IntroductionIt should be stressed that The House on the Hill is not a combat- or action-based game and the rules mechanics reflect this. In particular, the combat rules are not designed to be in any way a simulation of combat. Instead their principal aim is to make combat as quick and nasty as possible and to make the rules-based elements as unintrusive as possible.
Similarly other rule mechanics are designed to be quick and simple to apply and to intrude upon actual roleplaying as little as possible.
The mechanics covered are:The Man in Black, then the rules are the same as for that game.
Character badgesOne of the main mechanics is the Character Badge that each player will wear. Any player who is currently in game should be wearing a badge that will say:
NameThe name on the character badge is the name that the character goes by in the game. This is not necessarily their real name.
Profession/PositionNot all badges will have a profession or position on them since, in most cases, it's not immediately apparent what the character does. However, some characters are easily identifiable, so their badges will say what they do. For example, the Hotel Managers in the two runs of the game with have character badges which say "Hotel Manager" on them.
Some characters may also have two badges, both with the same name, but one with a profession and one without. This is so that they can give their official identification when required. For example, Adam Jones is an FBI Agent, but most of the time he doesn't advertise the fact, so his badge says "Adam Jones". When he wishes it to be known, he can wear (or even just show) his other badge, which says "Adam Jones, FBI Agent". If you see a character with such a badge, this is an official badge of office, so you should act as if they are who they say they are! Such "official" badges can be stolen, by the way.
Character NumberEach character will have a unique number, which is displayed in the top right hand corner of the badge. This is only there for the Contingency Envelope system to work.
Contingency EnvelopesSome characters will have Contingency Envelopes. These are sealed envelopes which are only to be opened when the condition on the front of them is met. Some will say things such as "Open at nine o'clock" or "Open if shot". You are on your honour only to open them if the condition is met.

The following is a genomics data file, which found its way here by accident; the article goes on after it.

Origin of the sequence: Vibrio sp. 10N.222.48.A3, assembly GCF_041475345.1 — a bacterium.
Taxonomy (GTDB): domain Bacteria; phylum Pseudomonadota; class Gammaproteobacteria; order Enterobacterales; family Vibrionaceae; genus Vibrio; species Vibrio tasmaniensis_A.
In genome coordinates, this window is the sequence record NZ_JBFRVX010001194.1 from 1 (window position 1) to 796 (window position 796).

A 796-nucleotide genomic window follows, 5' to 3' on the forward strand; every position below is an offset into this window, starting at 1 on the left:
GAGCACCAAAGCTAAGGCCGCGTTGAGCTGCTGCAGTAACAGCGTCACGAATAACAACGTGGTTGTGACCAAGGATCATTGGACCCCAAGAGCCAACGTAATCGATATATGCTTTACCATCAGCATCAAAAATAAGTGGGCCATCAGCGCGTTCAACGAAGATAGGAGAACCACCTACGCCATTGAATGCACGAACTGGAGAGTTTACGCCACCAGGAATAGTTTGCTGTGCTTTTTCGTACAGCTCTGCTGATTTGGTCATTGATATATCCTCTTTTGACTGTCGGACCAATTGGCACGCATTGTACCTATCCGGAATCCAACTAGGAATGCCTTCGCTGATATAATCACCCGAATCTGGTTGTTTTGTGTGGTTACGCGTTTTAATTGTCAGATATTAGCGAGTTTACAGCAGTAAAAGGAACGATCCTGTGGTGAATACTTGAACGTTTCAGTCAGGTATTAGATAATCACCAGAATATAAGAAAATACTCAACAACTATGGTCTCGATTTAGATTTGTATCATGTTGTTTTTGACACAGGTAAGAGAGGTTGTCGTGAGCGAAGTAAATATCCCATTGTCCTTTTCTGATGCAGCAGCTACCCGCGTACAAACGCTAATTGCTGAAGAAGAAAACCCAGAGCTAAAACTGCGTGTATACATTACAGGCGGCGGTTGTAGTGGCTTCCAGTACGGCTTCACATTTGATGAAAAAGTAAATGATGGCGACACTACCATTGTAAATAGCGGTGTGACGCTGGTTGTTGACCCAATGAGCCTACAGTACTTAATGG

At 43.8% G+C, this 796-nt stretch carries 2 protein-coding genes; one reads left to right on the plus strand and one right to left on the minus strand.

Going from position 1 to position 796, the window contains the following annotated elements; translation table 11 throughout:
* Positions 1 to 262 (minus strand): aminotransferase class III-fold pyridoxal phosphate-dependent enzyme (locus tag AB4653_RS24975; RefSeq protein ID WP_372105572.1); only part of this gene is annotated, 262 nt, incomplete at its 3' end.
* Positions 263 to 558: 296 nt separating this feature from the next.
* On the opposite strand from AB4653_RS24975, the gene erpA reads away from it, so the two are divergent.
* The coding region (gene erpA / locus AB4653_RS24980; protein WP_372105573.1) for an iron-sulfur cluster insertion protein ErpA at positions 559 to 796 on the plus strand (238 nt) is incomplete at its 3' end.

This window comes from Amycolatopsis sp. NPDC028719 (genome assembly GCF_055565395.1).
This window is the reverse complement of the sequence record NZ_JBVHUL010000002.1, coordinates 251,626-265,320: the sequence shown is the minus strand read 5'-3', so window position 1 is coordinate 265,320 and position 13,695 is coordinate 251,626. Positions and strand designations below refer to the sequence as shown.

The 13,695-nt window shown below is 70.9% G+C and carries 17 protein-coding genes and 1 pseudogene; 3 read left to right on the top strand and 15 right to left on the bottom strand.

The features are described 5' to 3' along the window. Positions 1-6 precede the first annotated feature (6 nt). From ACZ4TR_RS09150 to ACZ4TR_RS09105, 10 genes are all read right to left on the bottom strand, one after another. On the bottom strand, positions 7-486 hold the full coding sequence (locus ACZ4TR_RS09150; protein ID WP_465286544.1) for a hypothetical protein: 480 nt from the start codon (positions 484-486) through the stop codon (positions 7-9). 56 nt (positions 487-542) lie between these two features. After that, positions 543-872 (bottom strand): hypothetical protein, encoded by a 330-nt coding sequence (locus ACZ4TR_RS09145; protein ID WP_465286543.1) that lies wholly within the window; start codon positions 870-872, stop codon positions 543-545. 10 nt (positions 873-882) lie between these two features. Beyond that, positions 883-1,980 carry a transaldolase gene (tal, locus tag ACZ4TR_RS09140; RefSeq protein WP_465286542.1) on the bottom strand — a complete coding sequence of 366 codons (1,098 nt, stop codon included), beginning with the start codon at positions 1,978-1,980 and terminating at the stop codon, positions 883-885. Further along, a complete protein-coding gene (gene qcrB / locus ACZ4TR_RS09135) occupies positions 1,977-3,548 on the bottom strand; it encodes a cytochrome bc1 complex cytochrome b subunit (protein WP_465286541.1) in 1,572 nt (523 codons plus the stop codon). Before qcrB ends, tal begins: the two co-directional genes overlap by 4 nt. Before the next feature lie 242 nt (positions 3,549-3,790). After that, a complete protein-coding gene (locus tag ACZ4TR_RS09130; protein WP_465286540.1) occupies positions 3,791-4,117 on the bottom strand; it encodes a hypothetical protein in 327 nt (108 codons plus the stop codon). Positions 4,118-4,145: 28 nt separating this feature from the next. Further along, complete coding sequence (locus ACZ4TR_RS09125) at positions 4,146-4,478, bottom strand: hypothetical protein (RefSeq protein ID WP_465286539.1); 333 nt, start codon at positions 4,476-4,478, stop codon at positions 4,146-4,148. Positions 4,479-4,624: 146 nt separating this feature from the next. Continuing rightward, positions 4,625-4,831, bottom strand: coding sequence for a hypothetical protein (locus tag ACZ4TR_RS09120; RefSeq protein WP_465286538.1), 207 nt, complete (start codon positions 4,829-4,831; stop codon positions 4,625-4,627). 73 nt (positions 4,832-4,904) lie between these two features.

However, most envelopes will be conditional on you meeting another character. In this case, only open them if you meet or talk to the character whose number is given on the envelope. Again, the condition will be clearly stated. For example, "Open if you see character 53" is different from "Open if you talk to character 53".
As before, you are on your honour only to open them if the condition is met. Please don't go around trying to find a particular character at the start of the game just because you have an envelope with their number on it. This is not playing the game! However, if the game is well progressed, you find yourself at a loose end and you still have envelopes that say "Open if you meet/talk to/see character xxx" then it might be an idea to make an effort to find them.
General skillsIf you have a particular skill, it will be specifically mentioned on your character sheet, which will include a description of what you can do and how you go about doing it. Most skills will be dealt with off-line, ie see a referee. There are no skills such as "eavesdropping" - if you want to sneak up on somebody and listen to what they're saying, then you'll just have to sneak up on them.
If you think your character would be able to do something that isn't on your character sheet, see a referee. Don't assume that just because a skill's not on your character sheet that you can't do it. Referees rarely think of everything beforehand. On the other hand, don't keep pestering the referees with speculative requests. If you do, you'll soon find their sympathy wearing very thin...
Two specific skills will be described below as examples of how things work.
Example 1: Pick LocksMr Brown is a skilled picker of locks and, given time, can break into most things, including safes. His character sheet tells him that picking locks is a two step process. The first step is to work out how difficult the lock is to pick and whether or not it has an alarm attached. If Mr Brown is successful at this stage, he will know exactly how difficult the lock is to pick, roughly long it will take and what tools he needs. If he's not so successful, his information will be less accurate.
Once he knows what he's up against, Mr Brown can move onto step 2, actually picking the lock. If Mr Brown is successful, he will pick the lock. However, he might fail, or fail spectacularly, in which case he could set off the alarm (if there is one) or actually mangle the lock completely!
This is what it says in Mr Brown's character sheet:
Pick Locks (Skill)This is a two step skill:
Step 1: See a referee and play Rock, Paper, Scissors.
Step 2: You may attempt to pick the lock. Note that if you do not have the correct tools, the task will be more difficult. Also, if you wish to carry out the task more quickly than you estimate, the task will be more difficult. At this point, the referee will tell you your chances of success and the likely consequences if you fail. For example, if the lock is simple and you have the right tools, the outcome may be as follows:
So, how does this work in practice?
Well, Mr Brown sees a referee and tells him that he wants to pick the lock on the hotel's safe. His colleague has distracted the manager and he has at most 10 minutes before she comes back. Mr Brown and the referee play Rock, Paper, Scissors (if you don't know how Rock, Paper, Scissors works, click here). Mr Brown draws, and the referee tells him that the lock is:
Unfortunately for Mr Brown, he only drew when he was casing the safe (step 1) and failed to spot the alarm (that was the one piece of information that was inaccurate in this instance). Had he used the proper tools or taken the full 10 minutes, then he wouldn't have set it off, but the referee decided that in his haste, he didn't spot it until it was too late.